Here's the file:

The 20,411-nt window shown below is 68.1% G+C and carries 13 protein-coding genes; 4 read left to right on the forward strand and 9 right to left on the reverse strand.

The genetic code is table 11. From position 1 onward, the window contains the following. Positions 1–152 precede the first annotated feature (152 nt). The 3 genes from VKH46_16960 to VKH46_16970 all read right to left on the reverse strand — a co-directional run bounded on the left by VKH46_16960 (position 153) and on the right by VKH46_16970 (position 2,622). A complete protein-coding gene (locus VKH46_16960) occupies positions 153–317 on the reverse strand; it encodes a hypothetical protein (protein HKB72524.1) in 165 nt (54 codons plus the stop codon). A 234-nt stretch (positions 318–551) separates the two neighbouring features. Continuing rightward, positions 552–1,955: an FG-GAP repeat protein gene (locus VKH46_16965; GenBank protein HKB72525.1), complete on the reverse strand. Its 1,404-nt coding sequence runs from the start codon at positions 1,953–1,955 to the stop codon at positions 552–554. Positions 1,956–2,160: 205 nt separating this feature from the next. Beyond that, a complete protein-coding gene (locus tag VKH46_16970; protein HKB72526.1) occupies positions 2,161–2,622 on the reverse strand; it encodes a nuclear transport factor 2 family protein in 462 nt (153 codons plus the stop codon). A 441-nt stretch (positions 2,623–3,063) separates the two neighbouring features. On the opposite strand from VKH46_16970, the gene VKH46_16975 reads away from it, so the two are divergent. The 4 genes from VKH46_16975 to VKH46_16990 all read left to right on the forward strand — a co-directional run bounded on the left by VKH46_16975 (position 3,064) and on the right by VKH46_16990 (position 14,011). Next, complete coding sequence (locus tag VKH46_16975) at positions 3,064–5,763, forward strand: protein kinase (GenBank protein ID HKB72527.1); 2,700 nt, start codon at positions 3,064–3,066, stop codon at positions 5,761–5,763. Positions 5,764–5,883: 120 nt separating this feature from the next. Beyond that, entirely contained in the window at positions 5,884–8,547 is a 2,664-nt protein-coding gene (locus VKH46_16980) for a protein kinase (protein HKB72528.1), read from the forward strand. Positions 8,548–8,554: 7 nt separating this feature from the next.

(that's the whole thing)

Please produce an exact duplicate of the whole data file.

The 20,411-nt window shown below is 68.1% G+C and carries 13 protein-coding genes; 4 read left to right on the forward strand and 9 right to left on the reverse strand.

The genetic code is table 11. From position 1 onward, the window contains the following. Positions 1–152 precede the first annotated feature (152 nt). The 3 genes from VKH46_16960 to VKH46_16970 all read right to left on the reverse strand — a co-directional run bounded on the left by VKH46_16960 (position 153) and on the right by VKH46_16970 (position 2,622). A complete protein-coding gene (locus VKH46_16960) occupies positions 153–317 on the reverse strand; it encodes a hypothetical protein (protein HKB72524.1) in 165 nt (54 codons plus the stop codon). A 234-nt stretch (positions 318–551) separates the two neighbouring features. Continuing rightward, positions 552–1,955: an FG-GAP repeat protein gene (locus VKH46_16965; GenBank protein HKB72525.1), complete on the reverse strand. Its 1,404-nt coding sequence runs from the start codon at positions 1,953–1,955 to the stop codon at positions 552–554. Positions 1,956–2,160: 205 nt separating this feature from the next. Beyond that, a complete protein-coding gene (locus tag VKH46_16970; protein HKB72526.1) occupies positions 2,161–2,622 on the reverse strand; it encodes a nuclear transport factor 2 family protein in 462 nt (153 codons plus the stop codon). A 441-nt stretch (positions 2,623–3,063) separates the two neighbouring features. On the opposite strand from VKH46_16970, the gene VKH46_16975 reads away from it, so the two are divergent. The 4 genes from VKH46_16975 to VKH46_16990 all read left to right on the forward strand — a co-directional run bounded on the left by VKH46_16975 (position 3,064) and on the right by VKH46_16990 (position 14,011). Next, complete coding sequence (locus tag VKH46_16975) at positions 3,064–5,763, forward strand: protein kinase (GenBank protein ID HKB72527.1); 2,700 nt, start codon at positions 3,064–3,066, stop codon at positions 5,761–5,763. Positions 5,764–5,883: 120 nt separating this feature from the next. Beyond that, entirely contained in the window at positions 5,884–8,547 is a 2,664-nt protein-coding gene (locus VKH46_16980) for a protein kinase (protein HKB72528.1), read from the forward strand. Positions 8,548–8,554: 7 nt separating this feature from the next.